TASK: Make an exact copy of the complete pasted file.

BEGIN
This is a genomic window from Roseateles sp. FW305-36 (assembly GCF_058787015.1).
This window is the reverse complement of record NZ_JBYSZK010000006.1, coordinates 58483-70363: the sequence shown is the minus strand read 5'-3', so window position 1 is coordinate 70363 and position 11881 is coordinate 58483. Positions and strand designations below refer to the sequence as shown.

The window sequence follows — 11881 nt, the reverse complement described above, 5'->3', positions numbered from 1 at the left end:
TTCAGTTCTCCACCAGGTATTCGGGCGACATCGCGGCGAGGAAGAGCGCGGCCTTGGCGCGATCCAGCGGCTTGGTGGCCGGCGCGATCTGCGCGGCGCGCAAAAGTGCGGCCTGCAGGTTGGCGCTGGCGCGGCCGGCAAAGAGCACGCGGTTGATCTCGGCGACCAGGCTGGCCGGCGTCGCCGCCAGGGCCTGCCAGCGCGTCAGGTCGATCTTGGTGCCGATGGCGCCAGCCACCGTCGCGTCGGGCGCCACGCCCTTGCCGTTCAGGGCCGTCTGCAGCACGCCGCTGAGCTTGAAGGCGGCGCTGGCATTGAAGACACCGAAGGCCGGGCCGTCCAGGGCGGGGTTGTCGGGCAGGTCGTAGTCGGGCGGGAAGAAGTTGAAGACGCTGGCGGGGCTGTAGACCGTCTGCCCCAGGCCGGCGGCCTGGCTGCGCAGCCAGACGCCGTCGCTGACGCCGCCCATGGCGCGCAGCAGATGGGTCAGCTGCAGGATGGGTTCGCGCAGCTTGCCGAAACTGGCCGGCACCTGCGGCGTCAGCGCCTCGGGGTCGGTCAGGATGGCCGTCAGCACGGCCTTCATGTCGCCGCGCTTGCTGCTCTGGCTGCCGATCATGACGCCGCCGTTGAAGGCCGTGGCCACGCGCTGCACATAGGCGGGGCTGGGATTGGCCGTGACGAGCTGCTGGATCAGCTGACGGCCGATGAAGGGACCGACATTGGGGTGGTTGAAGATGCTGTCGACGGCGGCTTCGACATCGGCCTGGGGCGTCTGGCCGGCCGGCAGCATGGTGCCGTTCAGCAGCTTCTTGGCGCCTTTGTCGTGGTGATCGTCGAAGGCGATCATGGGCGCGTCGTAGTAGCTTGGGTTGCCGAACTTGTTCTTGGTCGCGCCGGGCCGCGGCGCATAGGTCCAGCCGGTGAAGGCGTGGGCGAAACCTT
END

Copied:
This is a genomic window from Roseateles sp. FW305-36 (assembly GCF_058787015.1).
This window is the reverse complement of record NZ_JBYSZK010000006.1, coordinates 58483-70363: the sequence shown is the minus strand read 5'-3', so window position 1 is coordinate 70363 and position 11881 is coordinate 58483. Positions and strand designations below refer to the sequence as shown.

The window sequence follows — 11881 nt, the reverse complement described above, 5'->3', positions numbered from 1 at the left end:
TTCAGTTCTCCACCAGGTATTCGGGCGACATCGCGGCGAGGAAGAGCGCGGCCTTGGCGCGATCCAGCGGCTTGGTGGCCGGCGCGATCTGCGCGGCGCGCAAAAGTGCGGCCTGCAGGTTGGCGCTGGCGCGGCCGGCAAAGAGCACGCGGTTGATCTCGGCGACCAGGCTGGCCGGCGTCGCCGCCAGGGCCTGCCAGCGCGTCAGGTCGATCTTGGTGCCGATGGCGCCAGCCACCGTCGCGTCGGGCGCCACGCCCTTGCCGTTCAGGGCCGTCTGCAGCACGCCGCTGAGCTTGAAGGCGGCGCTGGCATTGAAGACACCGAAGGCCGGGCCGTCCAGGGCGGGGTTGTCGGGCAGGTCGTAGTCGGGCGGGAAGAAGTTGAAGACGCTGGCGGGGCTGTAGACCGTCTGCCCCAGGCCGGCGGCCTGGCTGCGCAGCCAGACGCCGTCGCTGACGCCGCCCATGGCGCGCAGCAGATGGGTCAGCTGCAGGATGGGTTCGCGCAGCTTGCCGAAACTGGCCGGCACCTGCGGCGTCAGCGCCTCGGGGTCGGTCAGGATGGCCGTCAGCACGGCCTTCATGTCGCCGCGCTTGCTGCTCTGGCTGCCGATCATGACGCCGCCGTTGAAGGCCGTGGCCACGCGCTGCACATAGGCGGGGCTGGGATTGGCCGTGACGAGCTGCTGGATCAGCTGACGGCCGATGAAGGGACCGACATTGGGGTGGTTGAAGATGCTGTCGACGGCGGCTTCGACATCGGCCTGGGGCGTCTGGCCGGCCGGCAGCATGGTGCCGTTCAGCAGCTTCTTGGCGCCTTTGTCGTGGTGATCGTCGAAGGCGATCATGGGCGCGTCGTAGTAGCTTGGGTTGCCGAACTTGTTCTTGGTCGCGCCGGGCCGCGGCGCATAGGTCCAGCCGGTGAAGGCGTGGGCGAAACCTT